BYU knows exactly what areas it needs to improve on defensively: physicality and stopping the run

The Cougars need to get off the field faster to prevent Washington State’s run and shoot offense from picking them apart.

Baylor running back Abram Smith (7) dives for a touchdown against BYU during the second half of an NCAA college football game, Saturday, Oct. 16, 2021, in Waco, Texas. Baylor won 38-24. (AP Photo/Ron Jenkins)

Since losing their second straight game, BYU coaches have pointed out to areas within the defense that need to vastly improve if the Cougars want to break out of the current skid: physicality and run defense.

The Cougars will need to find a way to beat opponents at the blocks and shut down the ground game should they want to get back into the win column this week when BYU travels to Washington State.

“I’m more disappointed with the fundamentals of the game and the technique rather than the scheme or anything,” coach Kalani Sitake said. “We had 11 guys out there playing, but I don’t think we got off the blocks, I don’t think we’re physical enough. Defensively we have to be more physical, and that’s surprising to hear, but we also need to get some guys back [from injury] and some leadership to take ownership of the defensive front.”

The Cougars had enjoyed some success stopping the run early this year. BYU kept all four of its first opponents of the year under 200 rushing yards. That streak was broken up in Game 5 in a win at Utah State.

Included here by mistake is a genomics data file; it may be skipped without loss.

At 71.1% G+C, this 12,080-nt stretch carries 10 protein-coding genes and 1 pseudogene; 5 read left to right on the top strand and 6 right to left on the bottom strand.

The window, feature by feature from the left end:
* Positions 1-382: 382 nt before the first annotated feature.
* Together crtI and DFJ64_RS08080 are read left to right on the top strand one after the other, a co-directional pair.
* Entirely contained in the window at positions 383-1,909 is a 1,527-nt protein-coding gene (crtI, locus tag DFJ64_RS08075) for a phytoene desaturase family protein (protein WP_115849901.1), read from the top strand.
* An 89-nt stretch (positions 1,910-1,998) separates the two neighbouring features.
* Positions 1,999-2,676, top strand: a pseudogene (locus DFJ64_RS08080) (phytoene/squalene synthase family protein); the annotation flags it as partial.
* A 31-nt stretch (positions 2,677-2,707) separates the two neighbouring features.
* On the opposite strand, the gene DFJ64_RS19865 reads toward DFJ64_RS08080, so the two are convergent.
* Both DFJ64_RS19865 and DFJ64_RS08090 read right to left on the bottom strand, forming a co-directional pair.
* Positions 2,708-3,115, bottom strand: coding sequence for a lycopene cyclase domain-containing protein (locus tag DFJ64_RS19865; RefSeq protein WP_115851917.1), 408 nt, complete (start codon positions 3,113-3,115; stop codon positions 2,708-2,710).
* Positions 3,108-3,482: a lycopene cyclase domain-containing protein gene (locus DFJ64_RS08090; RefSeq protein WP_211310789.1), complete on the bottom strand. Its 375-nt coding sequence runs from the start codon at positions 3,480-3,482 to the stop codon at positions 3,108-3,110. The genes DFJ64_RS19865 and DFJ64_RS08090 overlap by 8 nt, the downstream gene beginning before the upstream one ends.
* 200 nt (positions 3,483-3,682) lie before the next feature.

Last weekend, the Cougars gave up a season-high 303 rushing yards at Baylor.

Assistant head coach Ed Lamb believes having a stout run defense is the first step in getting back on track, and in having a successful season.

“Good solid defense always starts with shutting down the opponent’s running game, no matter how much the running game is the feature of the offensive style,” Lamb said. “We want teams to speak one-handed so to speak. It all begins with being sound and solid up front and taking away the run game.”

Although BYU’s upcoming opponent is dealing with a major staff shakeup midway as of Monday — head coach Nick Rolovich and four position coaches were fired after failing to comply with the state’s vaccine mandate — BYU coaches said it won’t affect the way they prepare this week.

In fact, the Cougars are preparing to face a run-and-shoot offense, a system Rolovich used religiously and implemented at Washington State over his short tenure there, even with a new staff.

“But in terms of the pure form of it, what we’re really looking at is really the side adjustments that can expose any crack in the defense,” Lamb said. “Anytime you give these guys enough area, they will find it. That’s what they’re so adept at. And they will continue to hammer away at formations and motions and personnel groups until they find where the defense is weak in some area.”

The Cougars want to avoid that and will look to get off the field as quickly as possible. That has been another area that has hurt BYU over the past couple of weeks.

At Baylor, the Bears had 20 more offensive plays and held possession for 11 minutes more than the Cougars. Against Boise State, the Cougars had 10 fewer offensive plays and held possession for about eight minutes less than the Broncos.

So, the Cougars have their hands full this week as they try to figure out how to get back to the level of physicality and efficiency they reached earlier this season.

“Defensively, we’ve just got to be as tight as we can possibly be,” Lamb said. “Get off the field as quickly as we can and limit those opportunities for them to find who are the spaces.”